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There are many steps involved in ensuring the fluidity of our transportation networks, and currently, one of the most inefficient yet crucial steps can be found when zeroing in on last-mile delivery. But what is last-mile delivery, and why is it so important?
Last-mile delivery refers to the final leg of the delivery journey, where the ordered product travels from its warehouse or transportation hub to its ultimate destination. While this seems simple overall, it is estimated that up to 28% of the total cost of delivery is spent on this portion of the job alone, with other reports, such as Business Insider Intelligence estimating this cost at up to 53%. With rising consumer expectations in regards to free shipping, faster shipment times, and more reliable delivery of goods, it is a struggle for many companies to meet what can be considered a rapidly climbing demand.
The world has quickly revolutionized during the Information Age, with technology and its accompanying industries making great leaps in incredibly short timeframes. For example, between 2008-2018 alone, retail sales over the internet increased over fivefold, from 290.4 billion to 1.6 trillion. In 2018, the global last-mile delivery market of 30200 million was forecasted to reach 55200 million by 2025. So how can companies keep up with industry giants like Amazon in maintaining customer satisfaction while also making profit?
Nothing makes us more impatient than waiting for a package, only for it to be stuck on the Out for Delivery update, without ever actually seeing what sort of time expectation that refers to. Companies that can accurately tell their customers where their package is currently and how far away their package is are more likely to be seen as efficient and reliable deliverers. Even if the package is not as close as the customer would like, they may feel a sense of relief or comfort in knowing that they can see where their product is, and can build an expectation of when it will reach them, rather than waiting in ignorance. A transparent delivery process helps the customer feel that they are part of the process.
Another way to drive customer satisfaction with corporate efficiency is to allow the customer to pick specific windows of time in which they would like their products delivered. This method would require an omnichannel fulfillment system and allows the customer to choose exactly when they will be available to receive the product, making them less impatient and increasing the success of first-time delivery.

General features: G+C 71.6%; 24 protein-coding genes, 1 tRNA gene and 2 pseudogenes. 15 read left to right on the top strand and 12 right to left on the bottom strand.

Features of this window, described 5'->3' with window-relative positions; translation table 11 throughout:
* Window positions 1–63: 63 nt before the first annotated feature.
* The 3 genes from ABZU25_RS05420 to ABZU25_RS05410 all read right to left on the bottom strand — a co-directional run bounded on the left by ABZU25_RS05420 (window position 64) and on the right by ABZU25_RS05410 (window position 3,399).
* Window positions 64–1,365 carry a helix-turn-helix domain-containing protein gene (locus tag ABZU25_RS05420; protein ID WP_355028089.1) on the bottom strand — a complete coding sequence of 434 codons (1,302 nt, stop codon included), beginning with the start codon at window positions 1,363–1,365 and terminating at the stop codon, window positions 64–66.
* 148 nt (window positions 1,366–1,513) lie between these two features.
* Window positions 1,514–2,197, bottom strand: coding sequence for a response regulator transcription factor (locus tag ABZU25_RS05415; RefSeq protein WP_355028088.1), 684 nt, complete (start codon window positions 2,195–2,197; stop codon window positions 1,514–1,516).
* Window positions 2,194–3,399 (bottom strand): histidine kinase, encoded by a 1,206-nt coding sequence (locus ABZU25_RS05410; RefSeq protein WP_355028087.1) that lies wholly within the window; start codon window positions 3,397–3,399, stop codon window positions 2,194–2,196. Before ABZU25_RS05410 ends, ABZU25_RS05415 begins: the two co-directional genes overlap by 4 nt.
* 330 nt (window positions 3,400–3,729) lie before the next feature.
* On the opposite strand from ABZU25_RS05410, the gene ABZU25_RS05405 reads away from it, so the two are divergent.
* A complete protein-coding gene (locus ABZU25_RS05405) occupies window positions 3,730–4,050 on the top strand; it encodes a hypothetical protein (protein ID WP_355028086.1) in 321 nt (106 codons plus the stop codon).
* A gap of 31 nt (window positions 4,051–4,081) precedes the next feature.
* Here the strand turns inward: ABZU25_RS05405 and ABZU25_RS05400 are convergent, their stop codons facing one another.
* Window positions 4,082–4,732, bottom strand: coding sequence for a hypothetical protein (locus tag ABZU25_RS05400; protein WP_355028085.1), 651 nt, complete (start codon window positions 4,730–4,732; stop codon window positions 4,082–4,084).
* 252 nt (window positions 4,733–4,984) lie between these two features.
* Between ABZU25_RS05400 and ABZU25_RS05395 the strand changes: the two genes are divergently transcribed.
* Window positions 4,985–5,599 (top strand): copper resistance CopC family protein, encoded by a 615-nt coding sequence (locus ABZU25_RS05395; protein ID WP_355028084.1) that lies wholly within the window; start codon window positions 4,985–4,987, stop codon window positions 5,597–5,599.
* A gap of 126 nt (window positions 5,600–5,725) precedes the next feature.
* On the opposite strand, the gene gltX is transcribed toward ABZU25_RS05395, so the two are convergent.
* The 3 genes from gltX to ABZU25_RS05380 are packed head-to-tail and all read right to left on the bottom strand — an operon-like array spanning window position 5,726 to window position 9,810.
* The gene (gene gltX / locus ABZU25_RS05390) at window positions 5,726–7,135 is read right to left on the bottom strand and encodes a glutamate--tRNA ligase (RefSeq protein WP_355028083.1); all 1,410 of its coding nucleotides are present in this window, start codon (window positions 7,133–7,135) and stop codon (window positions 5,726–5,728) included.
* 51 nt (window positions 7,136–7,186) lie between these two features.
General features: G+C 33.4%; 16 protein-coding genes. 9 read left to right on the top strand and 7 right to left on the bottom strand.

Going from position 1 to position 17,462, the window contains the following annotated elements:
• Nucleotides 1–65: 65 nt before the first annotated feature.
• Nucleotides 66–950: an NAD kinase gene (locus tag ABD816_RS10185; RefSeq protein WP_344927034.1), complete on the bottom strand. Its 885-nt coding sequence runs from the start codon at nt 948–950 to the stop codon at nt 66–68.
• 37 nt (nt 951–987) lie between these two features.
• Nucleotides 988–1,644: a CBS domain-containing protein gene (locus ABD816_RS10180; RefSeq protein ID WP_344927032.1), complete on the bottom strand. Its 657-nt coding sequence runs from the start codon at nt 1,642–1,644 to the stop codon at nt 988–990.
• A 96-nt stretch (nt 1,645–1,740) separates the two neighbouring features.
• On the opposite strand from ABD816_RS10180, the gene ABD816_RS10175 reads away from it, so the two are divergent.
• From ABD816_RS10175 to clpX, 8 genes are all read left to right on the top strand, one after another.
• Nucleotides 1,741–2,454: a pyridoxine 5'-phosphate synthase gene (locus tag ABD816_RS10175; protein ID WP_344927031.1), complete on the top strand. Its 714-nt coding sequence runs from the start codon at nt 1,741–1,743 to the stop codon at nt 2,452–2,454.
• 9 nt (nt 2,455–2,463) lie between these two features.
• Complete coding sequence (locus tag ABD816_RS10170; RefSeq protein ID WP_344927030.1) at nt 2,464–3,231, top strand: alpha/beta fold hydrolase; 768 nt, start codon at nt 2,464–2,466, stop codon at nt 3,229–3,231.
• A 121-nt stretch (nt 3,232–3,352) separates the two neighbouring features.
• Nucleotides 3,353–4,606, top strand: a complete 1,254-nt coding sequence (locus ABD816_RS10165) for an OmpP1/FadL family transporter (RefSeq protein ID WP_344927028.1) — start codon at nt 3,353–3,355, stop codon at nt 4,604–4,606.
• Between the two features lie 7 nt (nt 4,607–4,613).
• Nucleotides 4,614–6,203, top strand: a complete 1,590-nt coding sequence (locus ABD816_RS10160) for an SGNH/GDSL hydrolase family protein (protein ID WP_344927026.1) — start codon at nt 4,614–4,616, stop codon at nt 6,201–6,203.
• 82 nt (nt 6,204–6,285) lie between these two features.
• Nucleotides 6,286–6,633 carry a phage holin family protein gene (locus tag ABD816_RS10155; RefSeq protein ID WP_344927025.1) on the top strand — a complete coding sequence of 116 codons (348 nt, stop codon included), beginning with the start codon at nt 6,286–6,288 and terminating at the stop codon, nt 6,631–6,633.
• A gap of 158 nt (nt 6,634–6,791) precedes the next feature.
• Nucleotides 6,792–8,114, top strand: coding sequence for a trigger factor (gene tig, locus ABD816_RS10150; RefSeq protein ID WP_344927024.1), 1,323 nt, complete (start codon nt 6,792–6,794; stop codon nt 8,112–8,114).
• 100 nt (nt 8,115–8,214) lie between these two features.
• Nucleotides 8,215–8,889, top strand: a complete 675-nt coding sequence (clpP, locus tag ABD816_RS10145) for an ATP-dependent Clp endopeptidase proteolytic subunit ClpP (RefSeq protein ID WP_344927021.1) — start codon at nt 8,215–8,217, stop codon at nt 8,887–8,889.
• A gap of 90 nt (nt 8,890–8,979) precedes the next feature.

Delivery service can’t always be perfect. There’s a lot of different cogs that have to work together in the logistics industry, and there’s a lot of different things that can go wrong. That’s why one of the best things a company can offer their customers is an up-to-date communication system that tells them what is happening with their order. Offering SMS/email updates to tell them what cities their package is in, when it arrives at a transportation hub, and when it has to be delayed for whatever reason helps consumers be more understanding of the logistics processes concerning their order. Customers like to be in the know as well, and would likely appreciate being given a heads up when their package has been delayed somewhere.
One of the hurdles faced by last-mile delivery is human inefficiency, and it just can’t be helped. Traffic congestion, porch pirates, and an overflow of delivery orders can all lead to issues in receiving the package, even if it has been delivered on time. When ordering online, many people hesitate to order from new companies without checking to make sure that reviewers can assure them their product has been delivered on time and in good condition. A great way to guarantee delivery satisfaction is to incorporate Electronic Proof of Delivery (EPOD). EPOD provides more visibility and improves on-site service, ensuring that the customer’s experience is positive and professional.
A bit more of a futuristic route, investing in drone technology removes the hurdle of human error and time expectations altogether. While this may seem an unlikely solution for some, research shows that “over 300 waivers for drone use have been granted to companies like Union Pacfic, BNSF Railway, and Intel.” Research and Markets projects the global drone services market to reach a value of 92.52 billion by 2026. This puts the concept of drone technology at the forefront of what the supply chain industry can expect in the years to come, especially considering the strides in efficiency drones could make in warehouses, construction sites, last-mile delivery, and more.